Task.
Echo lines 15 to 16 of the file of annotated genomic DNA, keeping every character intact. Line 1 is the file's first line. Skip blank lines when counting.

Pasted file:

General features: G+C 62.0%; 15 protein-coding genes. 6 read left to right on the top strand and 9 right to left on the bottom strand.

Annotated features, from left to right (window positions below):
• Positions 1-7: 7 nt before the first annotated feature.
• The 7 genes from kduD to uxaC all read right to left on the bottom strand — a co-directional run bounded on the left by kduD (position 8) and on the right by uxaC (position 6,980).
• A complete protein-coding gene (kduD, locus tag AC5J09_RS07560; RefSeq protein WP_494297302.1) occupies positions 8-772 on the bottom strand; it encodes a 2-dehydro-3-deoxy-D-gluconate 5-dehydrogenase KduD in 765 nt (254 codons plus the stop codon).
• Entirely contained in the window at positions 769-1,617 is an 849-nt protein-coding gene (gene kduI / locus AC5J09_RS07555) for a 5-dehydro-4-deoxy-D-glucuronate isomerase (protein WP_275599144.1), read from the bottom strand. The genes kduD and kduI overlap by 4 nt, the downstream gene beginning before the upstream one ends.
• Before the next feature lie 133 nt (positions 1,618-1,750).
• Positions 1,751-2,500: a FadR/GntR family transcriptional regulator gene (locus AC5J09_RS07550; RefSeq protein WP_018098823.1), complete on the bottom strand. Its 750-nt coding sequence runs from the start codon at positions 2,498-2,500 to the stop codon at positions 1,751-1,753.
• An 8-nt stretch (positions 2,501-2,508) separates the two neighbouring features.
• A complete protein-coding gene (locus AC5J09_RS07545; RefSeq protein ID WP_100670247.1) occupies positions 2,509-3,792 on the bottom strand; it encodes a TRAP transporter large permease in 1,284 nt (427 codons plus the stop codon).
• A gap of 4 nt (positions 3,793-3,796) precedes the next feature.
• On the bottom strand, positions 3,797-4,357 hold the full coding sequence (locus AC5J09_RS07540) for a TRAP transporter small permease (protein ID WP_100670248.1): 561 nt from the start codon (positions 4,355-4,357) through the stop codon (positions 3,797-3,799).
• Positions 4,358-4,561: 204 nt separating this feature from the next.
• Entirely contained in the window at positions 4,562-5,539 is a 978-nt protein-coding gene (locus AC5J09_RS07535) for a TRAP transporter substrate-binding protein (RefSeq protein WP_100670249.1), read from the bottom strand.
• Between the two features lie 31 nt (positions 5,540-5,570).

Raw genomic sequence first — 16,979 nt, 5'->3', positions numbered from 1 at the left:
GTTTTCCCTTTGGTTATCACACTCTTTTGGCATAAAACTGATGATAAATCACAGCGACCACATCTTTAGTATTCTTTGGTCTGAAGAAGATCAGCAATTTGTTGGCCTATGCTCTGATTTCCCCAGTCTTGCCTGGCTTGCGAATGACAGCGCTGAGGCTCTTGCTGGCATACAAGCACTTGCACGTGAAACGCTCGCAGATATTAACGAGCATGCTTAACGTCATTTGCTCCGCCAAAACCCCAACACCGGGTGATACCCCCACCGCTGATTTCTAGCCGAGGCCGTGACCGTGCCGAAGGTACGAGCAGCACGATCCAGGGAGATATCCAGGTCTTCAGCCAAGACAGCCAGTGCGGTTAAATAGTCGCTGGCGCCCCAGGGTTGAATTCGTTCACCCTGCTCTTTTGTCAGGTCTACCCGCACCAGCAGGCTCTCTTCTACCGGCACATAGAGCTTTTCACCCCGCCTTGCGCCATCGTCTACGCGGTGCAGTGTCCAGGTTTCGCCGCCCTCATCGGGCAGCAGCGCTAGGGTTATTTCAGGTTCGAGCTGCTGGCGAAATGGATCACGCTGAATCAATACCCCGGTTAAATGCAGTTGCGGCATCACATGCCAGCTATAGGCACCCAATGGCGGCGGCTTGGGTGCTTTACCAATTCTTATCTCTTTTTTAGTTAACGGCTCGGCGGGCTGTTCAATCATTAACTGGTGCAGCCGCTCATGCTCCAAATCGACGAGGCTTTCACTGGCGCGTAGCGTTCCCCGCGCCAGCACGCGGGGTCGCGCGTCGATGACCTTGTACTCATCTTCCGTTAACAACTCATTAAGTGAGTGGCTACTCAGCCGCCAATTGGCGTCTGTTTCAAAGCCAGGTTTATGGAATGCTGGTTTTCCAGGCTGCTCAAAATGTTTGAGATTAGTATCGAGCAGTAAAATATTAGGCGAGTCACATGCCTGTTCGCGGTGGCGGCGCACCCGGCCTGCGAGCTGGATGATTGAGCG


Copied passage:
• Between the two features lie 31 nt (positions 5,540-5,570).

Raw genomic sequence first — 16,979 nt, 5'->3', positions numbered from 1 at the left: